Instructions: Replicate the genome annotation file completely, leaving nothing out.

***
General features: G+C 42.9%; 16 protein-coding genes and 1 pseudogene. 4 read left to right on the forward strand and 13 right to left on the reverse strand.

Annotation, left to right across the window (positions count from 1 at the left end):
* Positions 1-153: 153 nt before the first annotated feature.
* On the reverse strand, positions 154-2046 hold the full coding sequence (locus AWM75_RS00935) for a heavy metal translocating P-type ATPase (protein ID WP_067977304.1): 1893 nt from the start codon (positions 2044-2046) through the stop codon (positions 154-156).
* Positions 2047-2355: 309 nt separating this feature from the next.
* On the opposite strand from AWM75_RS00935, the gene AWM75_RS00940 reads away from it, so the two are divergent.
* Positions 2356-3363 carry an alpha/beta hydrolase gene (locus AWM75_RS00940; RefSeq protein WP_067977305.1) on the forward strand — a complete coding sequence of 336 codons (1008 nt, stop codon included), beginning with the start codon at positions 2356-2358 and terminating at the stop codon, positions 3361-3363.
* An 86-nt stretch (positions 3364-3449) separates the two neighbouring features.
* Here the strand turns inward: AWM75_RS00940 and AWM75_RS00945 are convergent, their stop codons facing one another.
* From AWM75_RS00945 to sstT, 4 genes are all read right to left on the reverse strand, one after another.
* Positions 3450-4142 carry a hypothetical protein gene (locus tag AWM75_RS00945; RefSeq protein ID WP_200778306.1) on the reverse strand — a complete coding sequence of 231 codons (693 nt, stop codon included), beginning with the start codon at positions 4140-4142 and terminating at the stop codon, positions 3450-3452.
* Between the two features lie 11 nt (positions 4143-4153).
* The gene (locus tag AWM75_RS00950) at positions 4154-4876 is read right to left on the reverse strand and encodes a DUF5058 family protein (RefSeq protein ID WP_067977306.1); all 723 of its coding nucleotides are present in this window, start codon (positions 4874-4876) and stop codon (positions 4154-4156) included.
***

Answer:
General features: G+C 42.9%; 16 protein-coding genes and 1 pseudogene. 4 read left to right on the forward strand and 13 right to left on the reverse strand.

Annotation, left to right across the window (positions count from 1 at the left end):
* Positions 1-153: 153 nt before the first annotated feature.
* On the reverse strand, positions 154-2046 hold the full coding sequence (locus AWM75_RS00935) for a heavy metal translocating P-type ATPase (protein ID WP_067977304.1): 1893 nt from the start codon (positions 2044-2046) through the stop codon (positions 154-156).
* Positions 2047-2355: 309 nt separating this feature from the next.
* On the opposite strand from AWM75_RS00935, the gene AWM75_RS00940 reads away from it, so the two are divergent.
* Positions 2356-3363 carry an alpha/beta hydrolase gene (locus AWM75_RS00940; RefSeq protein WP_067977305.1) on the forward strand — a complete coding sequence of 336 codons (1008 nt, stop codon included), beginning with the start codon at positions 2356-2358 and terminating at the stop codon, positions 3361-3363.
* An 86-nt stretch (positions 3364-3449) separates the two neighbouring features.
* Here the strand turns inward: AWM75_RS00940 and AWM75_RS00945 are convergent, their stop codons facing one another.
* From AWM75_RS00945 to sstT, 4 genes are all read right to left on the reverse strand, one after another.
* Positions 3450-4142 carry a hypothetical protein gene (locus tag AWM75_RS00945; RefSeq protein ID WP_200778306.1) on the reverse strand — a complete coding sequence of 231 codons (693 nt, stop codon included), beginning with the start codon at positions 4140-4142 and terminating at the stop codon, positions 3450-3452.
* Between the two features lie 11 nt (positions 4143-4153).
* The gene (locus tag AWM75_RS00950) at positions 4154-4876 is read right to left on the reverse strand and encodes a DUF5058 family protein (RefSeq protein ID WP_067977306.1); all 723 of its coding nucleotides are present in this window, start codon (positions 4874-4876) and stop codon (positions 4154-4156) included.